Alan Gerson Loses NYC Council Democratic Primary in District 1 (covers Washington Square Park); Christine Quinn Prevails, but Barely Maintains Majority against Challengers

Updated

It was much stated during the NY City Council term limits hearings that one reason to limit New York City elected officials’ terms is that incumbents are re-elected 98% of the time.

Apparently; however, if you cross the voters on term limits (and perhaps other things), you may not be.

And so the big news of the morning is that Alan Gerson did indeed lose the Democratic primary held yesterday in District 1 (which covers Washington Square Park) to Margaret Chin. (In the district, people didn’t expect him to win but he was the incumbent so you had to wonder…)

From today’s New York Times’ story, “Voters Reject 3 Council Members Backing Longer Term Limits:”

At least three veteran City Council members were ousted by angry voters Tuesday, the greatest repudiation of incumbents in a generation. All three had voted last year to change term limits, allowing them to run again.

Until Tuesday, council members were more likely to lose their seats by being convicted of a felony than by being defeated in an election. Voters more than evened those odds. They rejected Alan J. Gerson of Manhattan, Kendall Stewart of Brooklyn and Helen Sears of Queens in a rare rebuff to incumbency.

Also:

This was the voters’ first opportunity to register their disapproval, and a record number of candidates took advantage of the backlash by mounting challenges in the primary.

The groundswell may be a bad sign for Mayor Michael R. Bloomberg, who was instrumental in persuading the Council to grant the extension so that he, too, could seek a third term.

I think voters had issues with Alan Gerson other than term limits and this tipped the scale.  Under a stronger City Council member, what transpired at Washington Square Park would never have happened and would have played out much differently.  Under wishy washy Alan Gerson, Mayor Bloomberg’s Administration persevered in their quest to change the nature of the Park, repeatedly ignoring and bypassing Washington Square Park users and community input. This was done hand-in-hand with City Council Speaker Christine Quinn.  (It’s time for her to go too.)  No word yet on #’s for District 3, Quinn’s district (tho’ Quinn prevailed against Yetta Kurland and Maria Passannante-Derr) but the Times did say in this article:  “Even Christine C. Quinn, the Council speaker, barely mustered a majority against two challengers.”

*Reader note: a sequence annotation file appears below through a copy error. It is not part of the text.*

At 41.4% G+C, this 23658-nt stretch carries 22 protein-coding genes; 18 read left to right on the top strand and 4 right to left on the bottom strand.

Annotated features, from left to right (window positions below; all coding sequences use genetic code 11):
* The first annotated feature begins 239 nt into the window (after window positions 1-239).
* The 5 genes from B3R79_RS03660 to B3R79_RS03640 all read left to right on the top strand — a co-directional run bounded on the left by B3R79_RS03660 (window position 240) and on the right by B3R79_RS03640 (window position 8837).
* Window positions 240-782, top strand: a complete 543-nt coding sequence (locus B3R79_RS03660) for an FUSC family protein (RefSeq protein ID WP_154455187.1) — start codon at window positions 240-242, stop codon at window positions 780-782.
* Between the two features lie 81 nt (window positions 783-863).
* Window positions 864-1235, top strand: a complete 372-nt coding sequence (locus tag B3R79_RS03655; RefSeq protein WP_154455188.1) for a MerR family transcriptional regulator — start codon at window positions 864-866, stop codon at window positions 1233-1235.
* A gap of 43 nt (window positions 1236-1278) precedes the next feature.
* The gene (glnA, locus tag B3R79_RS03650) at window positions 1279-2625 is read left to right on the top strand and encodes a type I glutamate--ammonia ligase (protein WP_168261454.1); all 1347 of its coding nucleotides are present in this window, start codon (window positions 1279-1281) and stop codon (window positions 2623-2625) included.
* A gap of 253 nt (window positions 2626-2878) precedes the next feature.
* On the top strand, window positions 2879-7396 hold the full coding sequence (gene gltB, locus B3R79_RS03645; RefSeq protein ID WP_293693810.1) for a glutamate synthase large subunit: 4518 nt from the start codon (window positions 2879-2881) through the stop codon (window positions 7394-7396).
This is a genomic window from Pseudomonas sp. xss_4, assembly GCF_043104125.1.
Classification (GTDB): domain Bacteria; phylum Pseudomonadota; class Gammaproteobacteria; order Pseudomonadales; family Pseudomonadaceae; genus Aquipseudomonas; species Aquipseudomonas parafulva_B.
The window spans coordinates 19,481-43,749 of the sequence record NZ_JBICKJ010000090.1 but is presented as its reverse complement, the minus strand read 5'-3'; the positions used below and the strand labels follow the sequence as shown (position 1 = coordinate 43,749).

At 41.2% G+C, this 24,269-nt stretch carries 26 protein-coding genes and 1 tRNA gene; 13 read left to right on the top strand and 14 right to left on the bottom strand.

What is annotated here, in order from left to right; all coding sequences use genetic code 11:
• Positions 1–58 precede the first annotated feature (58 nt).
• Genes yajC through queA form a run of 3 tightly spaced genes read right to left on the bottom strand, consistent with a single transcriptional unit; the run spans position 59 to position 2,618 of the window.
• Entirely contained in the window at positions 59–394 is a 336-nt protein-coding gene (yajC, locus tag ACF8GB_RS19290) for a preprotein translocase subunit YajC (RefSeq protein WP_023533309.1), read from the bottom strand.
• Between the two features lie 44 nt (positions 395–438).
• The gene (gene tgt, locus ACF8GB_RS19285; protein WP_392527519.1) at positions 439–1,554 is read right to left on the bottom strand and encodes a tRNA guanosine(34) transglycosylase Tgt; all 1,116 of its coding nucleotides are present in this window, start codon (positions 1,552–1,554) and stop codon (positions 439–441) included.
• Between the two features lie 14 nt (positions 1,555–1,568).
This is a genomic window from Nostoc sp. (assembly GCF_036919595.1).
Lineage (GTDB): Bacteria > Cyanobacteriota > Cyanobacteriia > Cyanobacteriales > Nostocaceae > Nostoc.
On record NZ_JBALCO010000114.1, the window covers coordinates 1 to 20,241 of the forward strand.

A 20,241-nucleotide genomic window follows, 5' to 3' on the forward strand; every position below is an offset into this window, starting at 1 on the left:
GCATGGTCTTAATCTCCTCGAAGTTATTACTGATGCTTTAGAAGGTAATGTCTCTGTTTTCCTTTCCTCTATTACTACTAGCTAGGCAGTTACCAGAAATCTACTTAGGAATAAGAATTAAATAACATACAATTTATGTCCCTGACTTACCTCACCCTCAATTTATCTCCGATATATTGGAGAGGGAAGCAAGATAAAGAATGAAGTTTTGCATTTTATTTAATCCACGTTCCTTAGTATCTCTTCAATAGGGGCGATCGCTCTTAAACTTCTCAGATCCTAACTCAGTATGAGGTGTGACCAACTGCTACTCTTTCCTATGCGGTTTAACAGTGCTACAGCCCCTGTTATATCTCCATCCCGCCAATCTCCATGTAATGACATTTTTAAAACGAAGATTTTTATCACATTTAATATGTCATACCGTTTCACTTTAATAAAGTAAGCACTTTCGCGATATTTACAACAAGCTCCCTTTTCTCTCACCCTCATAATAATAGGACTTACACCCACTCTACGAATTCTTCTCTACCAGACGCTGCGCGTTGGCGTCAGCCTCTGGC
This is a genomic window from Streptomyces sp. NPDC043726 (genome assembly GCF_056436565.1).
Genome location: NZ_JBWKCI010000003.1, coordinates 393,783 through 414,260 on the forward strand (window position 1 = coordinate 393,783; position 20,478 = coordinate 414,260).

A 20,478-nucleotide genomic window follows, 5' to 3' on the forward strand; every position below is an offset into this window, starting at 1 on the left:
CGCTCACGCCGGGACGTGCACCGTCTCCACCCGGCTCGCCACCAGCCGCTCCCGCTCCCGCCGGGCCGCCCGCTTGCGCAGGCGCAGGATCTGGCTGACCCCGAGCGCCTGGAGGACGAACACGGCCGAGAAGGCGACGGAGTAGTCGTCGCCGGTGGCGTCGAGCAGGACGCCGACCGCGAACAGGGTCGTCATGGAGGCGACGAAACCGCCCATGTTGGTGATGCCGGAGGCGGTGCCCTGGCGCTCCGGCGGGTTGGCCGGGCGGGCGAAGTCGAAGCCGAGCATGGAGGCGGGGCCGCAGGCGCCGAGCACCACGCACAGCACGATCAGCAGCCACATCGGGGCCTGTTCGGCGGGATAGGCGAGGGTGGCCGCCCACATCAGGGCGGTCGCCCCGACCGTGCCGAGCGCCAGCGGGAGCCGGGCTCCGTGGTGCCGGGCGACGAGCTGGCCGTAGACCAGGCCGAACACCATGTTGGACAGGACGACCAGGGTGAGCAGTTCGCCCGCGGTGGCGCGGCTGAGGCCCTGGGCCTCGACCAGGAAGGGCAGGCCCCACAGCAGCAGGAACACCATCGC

Updated: #’s for District 3 from the Downtown Express:
Quinn won with 6,868 votes (52 percent), versus Kurland’s 4,108 votes (31 percent) and Derr’s 2,117 votes (16 percent).

The general election, including the offices of Mayor, City Council, Public Advocate, and Comptroller, will be held on Tuesday, November 3rd, 2009.

(Above image from The New York Times)

Blog Musings…

There are many things I would have liked to have covered over the summer here on the Washington Square Park Blog, but, alas, could not … such as:

*the unnecessary and cruel killing of the resident Canadian geese (and Mayor Bloomberg‘s role in it) rounded up from many parks across New York City;

*the Mayor’s re-election campaign for that third term and his spending on it – many interesting articles on this;

*NY City Council Speaker Christine Quinn who has some spirited challengers for her re-election campaign as City Council Member in Yetta Kurland and Maria Passannente- Derr, and who, uh, won’t commit to support the Democratic candidate for Mayor (which is code for … how can she not support Mayor Michael Bloomberg with whom she has a co-dependent relationship …? they need each other at this point. The other option being discussed is that she just won’t take a position on endorsement vs. backing him.) and Council Member Alan Gerson also running for re-election (and, whose name, last I checked, didn’t make it on the primary ballot because of an error on his petitions)*;

*The High Line Park opening ;

*The sad demise of many Central Park trees because of an intense storm a couple of weeks ago.  (There were some interesting comments in articles from NYC Parks Commissioner Adrian Benepe who, on the one hand, has such an attachment to trees, but, on the other, is so quick to chop them down if he has some fancy design plan in mind that might raise his profile…)

I had to focus a bit less on this blog and a bit more on some other life things so these things were not covered here on the blog.

And what about Washington Square Park…?

I will definitely write when I find out more about plans for Phase II – which unfortunately, to date, the Parks Department Press Department has been less than forthcoming about.  What DID that accepted bid come in at for Phase II? Rumor is work will begin around mid-September. I still strongly believe the work should be done in two parts so that the Eastern side of the park and the Southwestern portion are not unnecessarily gated off all at once, closed to all.

Next blog post Wednesday, September 9th!  See you then!

** Check back for this post to be Updated later this week because I’ll try to add other links and sources for you to find out more about all of the above. **

* To read more about Alan Gerson and Christine Quinn’s roles in the redesign of Washington Square Park, scroll down to Categories on the right sidebar and click “Gerson-Quinn.”